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Wine Chemistry 101:
The Components of Wine

 

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As your interest in wine progresses, it can be helpful to understand a bit about the basic chemical components of winegrapes and wine:

Sugar - Obviously, grapes are sweet. When the grape's natural sugars are fermented into alcohol, you get wine. In some cases, fermentation stops early, and residual sugar can be left behind. This can vary from trace quanities to slightly higher levels such as in 'off-dry' wines, or the high residual sugars in dessert wine.

Alcohol - In winemaking, sugar is converted to alcohol. Typically, red wines have more alcohol than whites, since red grapes are harvested later when grapes are riper. Wines from warm, sunny regions also tend to have more alcohol. Alcohol percentages can range from 8% to as much as 16-17%.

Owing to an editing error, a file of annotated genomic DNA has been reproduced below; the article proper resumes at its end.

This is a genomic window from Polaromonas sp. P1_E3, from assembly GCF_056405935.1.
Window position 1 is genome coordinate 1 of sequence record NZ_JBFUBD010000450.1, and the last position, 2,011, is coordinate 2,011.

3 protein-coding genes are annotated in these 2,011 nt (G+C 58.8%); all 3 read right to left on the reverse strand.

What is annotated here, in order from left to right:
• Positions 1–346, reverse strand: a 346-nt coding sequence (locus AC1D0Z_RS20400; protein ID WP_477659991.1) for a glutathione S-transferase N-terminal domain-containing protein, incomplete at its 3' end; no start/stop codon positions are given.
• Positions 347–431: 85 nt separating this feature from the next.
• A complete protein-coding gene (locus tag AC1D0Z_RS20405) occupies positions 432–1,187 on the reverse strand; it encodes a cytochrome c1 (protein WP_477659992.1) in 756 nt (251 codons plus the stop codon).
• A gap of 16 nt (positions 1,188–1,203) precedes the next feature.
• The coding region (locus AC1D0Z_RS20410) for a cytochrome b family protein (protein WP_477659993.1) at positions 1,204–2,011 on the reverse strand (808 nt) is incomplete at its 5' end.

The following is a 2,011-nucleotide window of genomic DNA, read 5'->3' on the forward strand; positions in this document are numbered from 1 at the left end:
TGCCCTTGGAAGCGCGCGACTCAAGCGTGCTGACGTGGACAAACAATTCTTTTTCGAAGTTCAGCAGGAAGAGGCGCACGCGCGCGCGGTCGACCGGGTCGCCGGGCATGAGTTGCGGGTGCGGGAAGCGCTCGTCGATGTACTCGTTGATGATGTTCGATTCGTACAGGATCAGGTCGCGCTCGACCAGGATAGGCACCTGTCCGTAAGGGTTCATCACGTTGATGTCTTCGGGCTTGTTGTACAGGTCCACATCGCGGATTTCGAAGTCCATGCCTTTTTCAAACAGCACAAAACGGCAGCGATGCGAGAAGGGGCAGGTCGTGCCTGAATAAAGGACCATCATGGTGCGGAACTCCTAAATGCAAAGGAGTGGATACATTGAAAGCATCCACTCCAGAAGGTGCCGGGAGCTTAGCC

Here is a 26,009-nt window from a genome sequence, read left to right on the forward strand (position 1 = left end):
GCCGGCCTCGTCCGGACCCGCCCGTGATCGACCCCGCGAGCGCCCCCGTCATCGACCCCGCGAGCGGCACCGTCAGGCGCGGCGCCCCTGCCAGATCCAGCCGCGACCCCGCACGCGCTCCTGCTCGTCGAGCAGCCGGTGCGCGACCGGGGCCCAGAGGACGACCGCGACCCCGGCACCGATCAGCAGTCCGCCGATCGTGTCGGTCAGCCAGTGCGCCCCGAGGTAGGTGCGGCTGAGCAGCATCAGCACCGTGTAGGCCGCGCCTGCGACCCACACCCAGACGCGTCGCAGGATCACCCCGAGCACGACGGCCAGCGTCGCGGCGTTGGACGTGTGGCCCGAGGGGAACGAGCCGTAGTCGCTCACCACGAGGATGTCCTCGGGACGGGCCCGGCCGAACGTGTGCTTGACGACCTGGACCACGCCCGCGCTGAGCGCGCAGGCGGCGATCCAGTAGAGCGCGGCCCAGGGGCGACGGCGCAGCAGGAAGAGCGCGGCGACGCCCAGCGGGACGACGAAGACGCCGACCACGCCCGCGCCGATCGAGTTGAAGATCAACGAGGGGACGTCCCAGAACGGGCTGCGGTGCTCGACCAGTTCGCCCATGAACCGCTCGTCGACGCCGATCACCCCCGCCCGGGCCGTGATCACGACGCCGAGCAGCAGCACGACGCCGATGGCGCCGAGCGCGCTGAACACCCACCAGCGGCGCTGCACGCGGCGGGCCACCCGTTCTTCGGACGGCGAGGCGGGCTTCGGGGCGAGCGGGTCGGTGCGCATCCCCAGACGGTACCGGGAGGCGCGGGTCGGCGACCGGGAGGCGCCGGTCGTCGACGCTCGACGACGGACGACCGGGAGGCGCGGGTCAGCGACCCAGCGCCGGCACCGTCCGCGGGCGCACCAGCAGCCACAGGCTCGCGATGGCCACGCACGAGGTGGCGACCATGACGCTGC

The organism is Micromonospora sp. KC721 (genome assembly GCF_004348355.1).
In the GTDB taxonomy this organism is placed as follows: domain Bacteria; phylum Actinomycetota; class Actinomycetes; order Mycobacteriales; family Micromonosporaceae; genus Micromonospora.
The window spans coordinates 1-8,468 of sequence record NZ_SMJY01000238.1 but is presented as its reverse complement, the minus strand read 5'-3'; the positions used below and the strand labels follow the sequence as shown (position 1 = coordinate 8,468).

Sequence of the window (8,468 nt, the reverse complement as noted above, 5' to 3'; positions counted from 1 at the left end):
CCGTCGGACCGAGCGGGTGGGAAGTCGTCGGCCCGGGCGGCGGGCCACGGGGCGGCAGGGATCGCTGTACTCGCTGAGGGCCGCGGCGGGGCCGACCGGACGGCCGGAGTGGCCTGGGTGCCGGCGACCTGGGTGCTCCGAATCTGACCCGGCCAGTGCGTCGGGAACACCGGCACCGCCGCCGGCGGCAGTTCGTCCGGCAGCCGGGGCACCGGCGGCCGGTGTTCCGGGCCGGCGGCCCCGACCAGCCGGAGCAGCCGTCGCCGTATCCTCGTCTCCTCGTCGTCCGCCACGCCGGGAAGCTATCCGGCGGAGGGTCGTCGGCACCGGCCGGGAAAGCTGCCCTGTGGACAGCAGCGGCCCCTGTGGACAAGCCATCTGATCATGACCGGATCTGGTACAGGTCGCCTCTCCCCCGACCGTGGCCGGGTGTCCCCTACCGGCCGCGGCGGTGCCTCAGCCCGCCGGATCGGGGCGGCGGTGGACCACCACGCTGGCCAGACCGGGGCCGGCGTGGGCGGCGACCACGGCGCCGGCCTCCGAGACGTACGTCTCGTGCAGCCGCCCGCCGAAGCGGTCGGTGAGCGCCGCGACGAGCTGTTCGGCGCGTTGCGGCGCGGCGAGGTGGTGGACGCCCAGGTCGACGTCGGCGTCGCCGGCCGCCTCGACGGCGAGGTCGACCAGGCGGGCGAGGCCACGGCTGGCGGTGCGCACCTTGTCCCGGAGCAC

Acid - Tartaric acid and malic acid are the most important acids in grapes. Tartaric acid is rarely found in other fruit, and gives grapes and wine their 'tart'ness. Malic acid can be found in other fruit, especially green apples. Many wines go through a secondary 'malolactic' fermentation (ML), where malic acid is converted to lactic acid. Lactic acid is softer and has a creamy texture (it is found in milk). Almost all reds go through this process, but some white wines have no ML - they will have a bright crispness and green apple flavor - or with 100% ML - they will be creamy and buttery. You can also find whites with varying degrees of partial ML that will have qualities of both.

Tannin - Bitter and astringent, tannins are found in plants, typically in leaves, stems, seeds or fruit skins. During production of white wines, grapes are immediately pressed after harvesting, removing the juice from the other parts of the grape bunch, so white wines have little to no tannins. However, during red wine production, grapes are fermented together with skins, seeds and sometimes stems, and tannins are extracted into the wine. This is why red wines give you more bitter flavors and oftentimes that drying, puckering texture on your tongue.

 
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